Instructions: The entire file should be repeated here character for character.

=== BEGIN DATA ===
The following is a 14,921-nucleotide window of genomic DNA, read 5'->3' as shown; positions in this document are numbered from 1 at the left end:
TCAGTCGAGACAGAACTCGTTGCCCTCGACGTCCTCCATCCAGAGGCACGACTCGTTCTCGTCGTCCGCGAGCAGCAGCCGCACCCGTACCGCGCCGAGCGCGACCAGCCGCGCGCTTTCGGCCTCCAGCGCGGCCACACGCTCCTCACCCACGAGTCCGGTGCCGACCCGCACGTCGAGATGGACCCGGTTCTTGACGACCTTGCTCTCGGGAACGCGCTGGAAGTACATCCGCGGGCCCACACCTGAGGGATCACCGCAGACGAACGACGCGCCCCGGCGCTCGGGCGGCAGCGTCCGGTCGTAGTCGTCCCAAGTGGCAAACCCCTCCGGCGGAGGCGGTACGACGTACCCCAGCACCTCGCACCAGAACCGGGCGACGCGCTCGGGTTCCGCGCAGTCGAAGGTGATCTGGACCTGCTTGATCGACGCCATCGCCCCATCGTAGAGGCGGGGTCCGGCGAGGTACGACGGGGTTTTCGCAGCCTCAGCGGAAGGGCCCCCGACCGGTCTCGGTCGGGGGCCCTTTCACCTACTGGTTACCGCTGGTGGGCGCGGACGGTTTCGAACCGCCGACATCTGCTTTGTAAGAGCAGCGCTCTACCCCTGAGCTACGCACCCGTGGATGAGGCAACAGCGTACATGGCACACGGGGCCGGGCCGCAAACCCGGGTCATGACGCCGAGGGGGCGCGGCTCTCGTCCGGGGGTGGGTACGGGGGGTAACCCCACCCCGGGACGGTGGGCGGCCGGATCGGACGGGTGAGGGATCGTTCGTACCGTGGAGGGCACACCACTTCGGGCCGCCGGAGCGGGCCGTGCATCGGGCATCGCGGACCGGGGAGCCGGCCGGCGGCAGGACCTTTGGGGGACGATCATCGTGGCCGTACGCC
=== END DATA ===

The following is a 14,921-nucleotide window of genomic DNA, read 5'->3' as shown; positions in this document are numbered from 1 at the left end:
TCAGTCGAGACAGAACTCGTTGCCCTCGACGTCCTCCATCCAGAGGCACGACTCGTTCTCGTCGTCCGCGAGCAGCAGCCGCACCCGTACCGCGCCGAGCGCGACCAGCCGCGCGCTTTCGGCCTCCAGCGCGGCCACACGCTCCTCACCCACGAGTCCGGTGCCGACCCGCACGTCGAGATGGACCCGGTTCTTGACGACCTTGCTCTCGGGAACGCGCTGGAAGTACATCCGCGGGCCCACACCTGAGGGATCACCGCAGACGAACGACGCGCCCCGGCGCTCGGGCGGCAGCGTCCGGTCGTAGTCGTCCCAAGTGGCAAACCCCTCCGGCGGAGGCGGTACGACGTACCCCAGCACCTCGCACCAGAACCGGGCGACGCGCTCGGGTTCCGCGCAGTCGAAGGTGATCTGGACCTGCTTGATCGACGCCATCGCCCCATCGTAGAGGCGGGGTCCGGCGAGGTACGACGGGGTTTTCGCAGCCTCAGCGGAAGGGCCCCCGACCGGTCTCGGTCGGGGGCCCTTTCACCTACTGGTTACCGCTGGTGGGCGCGGACGGTTTCGAACCGCCGACATCTGCTTTGTAAGAGCAGCGCTCTACCCCTGAGCTACGCACCCGTGGATGAGGCAACAGCGTACATGGCACACGGGGCCGGGCCGCAAACCCGGGTCATGACGCCGAGGGGGCGCGGCTCTCGTCCGGGGGTGGGTACGGGGGGTAACCCCACCCCGGGACGGTGGGCGGCCGGATCGGACGGGTGAGGGATCGTTCGTACCGTGGAGGGCACACCACTTCGGGCCGCCGGAGCGGGCCGTGCATCGGGCATCGCGGACCGGGGAGCCGGCCGGCGGCAGGACCTTTGGGGGACGATCATCGTGGCCGTACGCC